Compromised or weakened gut barrier, sometimes called “leaky gut,” is being considered as a potential factor in a number of chronic diseases. Dysbiosis, or an imbalance of gut microbes, is associated with chronic diseases and inflammation.

Analysis of the gut microbiome in the high-resilience individuals noted increased levels of microbes and metabolites that are:

Better at environmental adaptation
Able to replicate and repair DNA
Better at carbohydrate and energy metabolism

Ms. Church said in terms of psychosocial traits, the high-resilient individuals were also more non-judgmental, easy-going, kind, extroverted, and mindful. They had lower levels of perceived stress and also low levels of neuroticism.

She described the relationship between the gut and brain like a car with working brakes.

“If you have great working brakes, you’re able to modulate or control the situation, have emotional regulation and cognitive response,” she said. “And they had gut bacteria and metabolites associated with reduced inflammation and better gut barrier integrity.”

Clinical Implications

The findings may lead to new approaches in mental health. Resiliency has traditionally been perceived as a psychological trait related to a person’s agency, will, mental grit, and ability to use cognitive strategies, Vanessa Ruiz explained.

Ms. Ruiz told The Epoch Times in an email interview that using such strategies to improve resiliency requires metabolic energy and examining stress as resiliency more holistically will help practitioners and patients. Ms. Ruiz is a naturopathic doctor and national speaker on adverse childhood experiences who teaches at Rewire Trauma Therapy.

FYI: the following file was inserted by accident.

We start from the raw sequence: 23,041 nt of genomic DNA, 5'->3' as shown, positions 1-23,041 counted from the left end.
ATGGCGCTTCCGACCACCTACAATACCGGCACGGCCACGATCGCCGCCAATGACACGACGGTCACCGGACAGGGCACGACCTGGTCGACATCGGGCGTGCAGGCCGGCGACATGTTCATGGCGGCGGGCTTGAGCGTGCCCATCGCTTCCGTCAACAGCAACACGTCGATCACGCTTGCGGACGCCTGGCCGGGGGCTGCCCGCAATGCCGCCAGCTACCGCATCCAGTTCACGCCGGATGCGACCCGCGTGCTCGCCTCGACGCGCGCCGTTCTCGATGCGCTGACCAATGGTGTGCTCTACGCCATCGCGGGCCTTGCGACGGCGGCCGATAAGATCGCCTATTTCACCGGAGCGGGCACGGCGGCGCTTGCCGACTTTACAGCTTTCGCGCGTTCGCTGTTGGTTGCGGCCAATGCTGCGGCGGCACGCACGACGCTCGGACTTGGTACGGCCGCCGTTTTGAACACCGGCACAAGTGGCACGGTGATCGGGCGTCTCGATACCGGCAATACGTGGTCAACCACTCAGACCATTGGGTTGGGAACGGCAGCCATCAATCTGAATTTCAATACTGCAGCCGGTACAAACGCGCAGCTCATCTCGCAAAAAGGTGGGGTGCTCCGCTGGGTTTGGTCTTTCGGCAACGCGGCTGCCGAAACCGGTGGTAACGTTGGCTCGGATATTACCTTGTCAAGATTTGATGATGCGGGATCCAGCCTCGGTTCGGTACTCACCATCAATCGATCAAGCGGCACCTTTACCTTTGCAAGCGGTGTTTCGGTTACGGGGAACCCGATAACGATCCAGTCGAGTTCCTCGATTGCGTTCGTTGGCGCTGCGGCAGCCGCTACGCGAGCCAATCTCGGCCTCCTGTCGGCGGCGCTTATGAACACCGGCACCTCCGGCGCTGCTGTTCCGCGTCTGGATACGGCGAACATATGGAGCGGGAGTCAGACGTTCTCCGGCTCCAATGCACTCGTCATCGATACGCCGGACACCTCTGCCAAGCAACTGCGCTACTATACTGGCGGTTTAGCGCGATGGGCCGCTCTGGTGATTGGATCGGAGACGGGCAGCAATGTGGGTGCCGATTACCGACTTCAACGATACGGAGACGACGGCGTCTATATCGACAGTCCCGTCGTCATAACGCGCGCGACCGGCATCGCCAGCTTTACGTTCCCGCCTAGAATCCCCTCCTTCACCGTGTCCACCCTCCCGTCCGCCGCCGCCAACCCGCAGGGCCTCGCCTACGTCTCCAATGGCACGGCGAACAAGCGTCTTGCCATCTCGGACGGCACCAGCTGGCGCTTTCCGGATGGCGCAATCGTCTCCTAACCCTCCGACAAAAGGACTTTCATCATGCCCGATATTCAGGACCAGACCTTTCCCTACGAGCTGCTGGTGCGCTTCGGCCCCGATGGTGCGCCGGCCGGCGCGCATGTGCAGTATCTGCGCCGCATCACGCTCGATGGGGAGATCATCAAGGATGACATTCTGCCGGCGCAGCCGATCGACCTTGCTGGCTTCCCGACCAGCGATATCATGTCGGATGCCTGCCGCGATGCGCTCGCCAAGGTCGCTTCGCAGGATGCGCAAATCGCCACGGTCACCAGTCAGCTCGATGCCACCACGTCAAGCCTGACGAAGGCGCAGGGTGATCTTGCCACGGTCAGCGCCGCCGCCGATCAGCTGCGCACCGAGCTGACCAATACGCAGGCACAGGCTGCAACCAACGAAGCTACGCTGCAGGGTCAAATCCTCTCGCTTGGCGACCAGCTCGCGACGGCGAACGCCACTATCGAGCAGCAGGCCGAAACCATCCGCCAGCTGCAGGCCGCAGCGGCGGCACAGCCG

Stress is a hypermetabolic state, suggesting that resilience may be linked to a state of metabolic endurance during stressful times,” Ms. Ruiz said. “The role of the microbiome in adapting to these changes is particularly exciting.”

“This study … offers a more holistic perspective on resilience adaptations, emphasizing the dynamic interplay between the microbiome, neuroplasticity, and stress adaptations,” she continued. “Although this doesn’t provide causality, it can help to elucidate a relationship to stress resiliency.”

It makes sense, Ms. Ruiz explained, that someone suffering from post-traumatic stress disorder (PTSD) would lose physical and psychological adaptation, which would naturally show up as a loss of resilience. Previous studies have also shown a loss of gut microbial diversity in those suffering from PTSD.

Gut microbiota are responsible for making metabolites, including neurotransmitters like serotonin and gamma-aminobutyric acid (GABA) that are involved in stress-related psychopathology.